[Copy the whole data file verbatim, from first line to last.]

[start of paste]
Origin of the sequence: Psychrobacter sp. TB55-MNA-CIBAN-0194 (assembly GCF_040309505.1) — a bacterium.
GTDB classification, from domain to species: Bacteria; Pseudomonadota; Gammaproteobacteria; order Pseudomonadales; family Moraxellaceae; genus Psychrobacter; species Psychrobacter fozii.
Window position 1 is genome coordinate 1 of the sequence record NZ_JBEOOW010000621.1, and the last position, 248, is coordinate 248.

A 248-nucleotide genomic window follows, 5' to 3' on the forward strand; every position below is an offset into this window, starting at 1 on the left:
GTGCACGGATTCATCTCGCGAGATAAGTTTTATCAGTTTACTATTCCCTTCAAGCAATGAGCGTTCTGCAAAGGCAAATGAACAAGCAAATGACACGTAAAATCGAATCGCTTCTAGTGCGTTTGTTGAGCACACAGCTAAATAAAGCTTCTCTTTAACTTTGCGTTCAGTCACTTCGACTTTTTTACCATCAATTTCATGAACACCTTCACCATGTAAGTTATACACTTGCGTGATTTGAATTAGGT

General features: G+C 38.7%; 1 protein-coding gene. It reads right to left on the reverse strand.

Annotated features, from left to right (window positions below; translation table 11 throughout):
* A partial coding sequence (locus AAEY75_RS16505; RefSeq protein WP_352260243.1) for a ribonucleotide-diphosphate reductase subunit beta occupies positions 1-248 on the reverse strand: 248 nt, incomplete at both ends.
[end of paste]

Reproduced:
Origin of the sequence: Psychrobacter sp. TB55-MNA-CIBAN-0194 (assembly GCF_040309505.1) — a bacterium.
GTDB classification, from domain to species: Bacteria; Pseudomonadota; Gammaproteobacteria; order Pseudomonadales; family Moraxellaceae; genus Psychrobacter; species Psychrobacter fozii.
Window position 1 is genome coordinate 1 of the sequence record NZ_JBEOOW010000621.1, and the last position, 248, is coordinate 248.

A 248-nucleotide genomic window follows, 5' to 3' on the forward strand; every position below is an offset into this window, starting at 1 on the left:
GTGCACGGATTCATCTCGCGAGATAAGTTTTATCAGTTTACTATTCCCTTCAAGCAATGAGCGTTCTGCAAAGGCAAATGAACAAGCAAATGACACGTAAAATCGAATCGCTTCTAGTGCGTTTGTTGAGCACACAGCTAAATAAAGCTTCTCTTTAACTTTGCGTTCAGTCACTTCGACTTTTTTACCATCAATTTCATGAACACCTTCACCATGTAAGTTATACACTTGCGTGATTTGAATTAGGT

General features: G+C 38.7%; 1 protein-coding gene. It reads right to left on the reverse strand.

Annotated features, from left to right (window positions below; translation table 11 throughout):
* A partial coding sequence (locus AAEY75_RS16505; RefSeq protein WP_352260243.1) for a ribonucleotide-diphosphate reductase subunit beta occupies positions 1-248 on the reverse strand: 248 nt, incomplete at both ends.